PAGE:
A new 3D printer combines the principles of a CT scanner with light modeling of materials to produce objects with unique property combinations in record time, according to a press release from the Technical University of Denmark (DTU).
Imagine creating an artificial heart with the same flexibility as a real one. That is just one example of 3D printed objects that researchers at DTU are working to make a reality with a new 3D printing technology based on light.
The printer uses the principles of a reversed CT scan. “Our printer will build a physical object at the intersects of computed tomographic images,” says the leader of the multi-departmental team, Assistant Professor Yi Yang at DTU Chemistry. “The technology enables us to build 3D objects embedded with different properties and material transitions,” he says.
A CT scan provides a three-dimensional image of a brain, for example, by reorganizing information in a large number of two-dimensional images from X-rays projections, which rotate around the patient and reveal different tissue types. But the new 3D printer will produce physical objects by letting light rays hit a rotating mass. It will shape the mass according to a three-dimensional image made up of two-dimensional images.
The first results of the interdisciplinary project recently became openly accessible in Nature Communications. Recently, Yi Yang received a Villum Experiment grant of 2 million DKK to finance a postdoc and a technical-administrative employee to advance the project.
Printing in three planes
Although current 3D printers produce objects in 3D, the actual printing takes place in lower dimensions. The material, such as plastic resins, is cured, layer by layer, or point by point, and prints objects from the bottom up on a printer board.
But the new 3D printer will actually print in three dimensions, Yi Yang explains.
“We use a method called Tomographic Vat Photopolymerization (TVP), which allows us to print all points in a 3D object simultaneously. One has to imagine a box containing a liquid polymer – a kind of polymeric printer ink. By exposing the ink to light of certain wavelengths, determined by a 3D image and built up as a CT scan, the ink turns solid in the desired shape.”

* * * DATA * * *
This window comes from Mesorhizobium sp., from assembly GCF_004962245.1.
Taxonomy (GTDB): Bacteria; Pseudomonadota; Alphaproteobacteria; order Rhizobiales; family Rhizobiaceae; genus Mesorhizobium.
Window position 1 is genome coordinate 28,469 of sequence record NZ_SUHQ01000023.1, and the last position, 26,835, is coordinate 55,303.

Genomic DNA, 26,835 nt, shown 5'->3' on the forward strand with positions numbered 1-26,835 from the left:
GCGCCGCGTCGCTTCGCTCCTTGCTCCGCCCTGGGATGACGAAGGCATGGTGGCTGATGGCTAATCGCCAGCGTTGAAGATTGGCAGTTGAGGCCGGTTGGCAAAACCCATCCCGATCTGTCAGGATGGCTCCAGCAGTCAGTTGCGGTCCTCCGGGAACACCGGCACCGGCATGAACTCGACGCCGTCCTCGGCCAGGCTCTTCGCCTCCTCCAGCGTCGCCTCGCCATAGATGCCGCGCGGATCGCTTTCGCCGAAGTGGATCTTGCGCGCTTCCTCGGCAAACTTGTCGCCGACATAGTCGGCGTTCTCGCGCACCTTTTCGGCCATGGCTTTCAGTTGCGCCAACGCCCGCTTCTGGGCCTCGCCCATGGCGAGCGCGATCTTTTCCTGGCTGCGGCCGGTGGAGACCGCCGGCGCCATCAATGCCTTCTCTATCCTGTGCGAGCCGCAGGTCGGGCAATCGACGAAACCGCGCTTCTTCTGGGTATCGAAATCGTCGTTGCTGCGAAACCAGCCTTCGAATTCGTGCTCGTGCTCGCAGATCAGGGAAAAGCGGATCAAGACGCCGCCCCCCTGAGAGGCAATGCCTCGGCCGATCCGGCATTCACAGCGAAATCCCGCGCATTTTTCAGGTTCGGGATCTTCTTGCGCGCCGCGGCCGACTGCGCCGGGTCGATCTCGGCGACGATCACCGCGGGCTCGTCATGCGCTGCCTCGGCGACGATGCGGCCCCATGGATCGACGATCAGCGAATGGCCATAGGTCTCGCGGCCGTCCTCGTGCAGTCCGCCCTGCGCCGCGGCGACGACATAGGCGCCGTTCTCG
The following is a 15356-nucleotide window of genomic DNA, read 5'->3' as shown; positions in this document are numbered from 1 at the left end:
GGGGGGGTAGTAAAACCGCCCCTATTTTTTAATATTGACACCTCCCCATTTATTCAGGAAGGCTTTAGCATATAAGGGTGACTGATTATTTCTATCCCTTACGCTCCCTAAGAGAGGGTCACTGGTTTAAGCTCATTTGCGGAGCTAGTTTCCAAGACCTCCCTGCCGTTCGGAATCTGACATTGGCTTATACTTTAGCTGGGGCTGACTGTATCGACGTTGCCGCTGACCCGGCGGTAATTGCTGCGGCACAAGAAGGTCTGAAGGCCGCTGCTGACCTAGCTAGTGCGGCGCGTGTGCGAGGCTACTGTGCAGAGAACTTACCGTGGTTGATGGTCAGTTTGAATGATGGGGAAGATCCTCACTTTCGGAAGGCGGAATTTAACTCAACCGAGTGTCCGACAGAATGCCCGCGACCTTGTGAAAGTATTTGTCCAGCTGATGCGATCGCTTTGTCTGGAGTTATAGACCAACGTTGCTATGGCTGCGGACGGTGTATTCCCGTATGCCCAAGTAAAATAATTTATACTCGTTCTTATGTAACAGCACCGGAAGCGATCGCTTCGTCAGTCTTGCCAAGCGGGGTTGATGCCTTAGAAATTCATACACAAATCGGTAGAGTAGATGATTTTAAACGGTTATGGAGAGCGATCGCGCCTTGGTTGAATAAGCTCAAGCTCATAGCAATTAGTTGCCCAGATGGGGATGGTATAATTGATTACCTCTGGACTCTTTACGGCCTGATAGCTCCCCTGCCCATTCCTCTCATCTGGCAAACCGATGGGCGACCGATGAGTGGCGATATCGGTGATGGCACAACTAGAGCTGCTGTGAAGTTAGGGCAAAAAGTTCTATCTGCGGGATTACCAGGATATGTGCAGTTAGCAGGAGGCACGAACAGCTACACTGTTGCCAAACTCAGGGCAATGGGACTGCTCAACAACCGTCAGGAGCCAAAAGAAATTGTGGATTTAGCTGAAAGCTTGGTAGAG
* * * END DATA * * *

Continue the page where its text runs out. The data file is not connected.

Alongside Associate Professor Aminul Islam at DTU Mechanical Engineering and Professor Kristoffer Almdal at DTU Chemistry, Assistant Professor Yi Yang is developing the right apparatuses for a new mixture of light-sensitive polymeric resin to take advantage of one of the great benefits of the technology of light-dependent 3D printing.
“We can vary the softness of our 3D object based on our computer model by controlling the different wavelengths delivered from the light sources,” says Yi Yang.
So far, the printer has succeeded in printing a variety of complex geometries with functionally graded materials.
3D printed organs
Yi Yang explains that the potential of the printer opens up a new world into commercial production of various items. But the unique possibilities for quickly adjusting the softness and shape of the print also mean potential in the vascularization of artificial replacements for patients who need new, functioning tissues and organs.
“The degree of detail and flexibility in our 3D printing will hopefully be so extensive that the technique can be used to produce fully vascularized constructs using biopolymers as ‘ink.’ This technology might be able to replicate the softness and unique build-up of blood vessels, capillaries, and muscles. There is a long way to go, but hopefully the printer can bring us closer to the goal,” says Yi Yang.
While some of the potential benefits of the printer lie years into the future, it already has features that could revolutionize 3D printing. Usually, the speed of 3D printing depends on the complexity of the object and the number of voxels. Voxels are 3D pixels, which can be described as all the small dots that form an image – or in the case of voxels, the points in a three-dimensional figure.
However, since the new 3D printer uses an inverted CT image as a template and simply changes the polymeric material with light rays instead of printing point by point, objects can be produced almost instantly.
“In principle, the technique allows one to send a CT scan of an object and press print. In just a moment, it creates a copy of the object in real-life softness,” says assistant professor Yi Yang.
By exposing a rotating cylinder containing liquid plastic resin to different light waves, a 3D object is formed. In this case, the light rays are adjusted in coherence with a computer-generated, three-dimensional DTU logo.
Title photo: Assistant Professor Yi Yang, Technical University of Denmark
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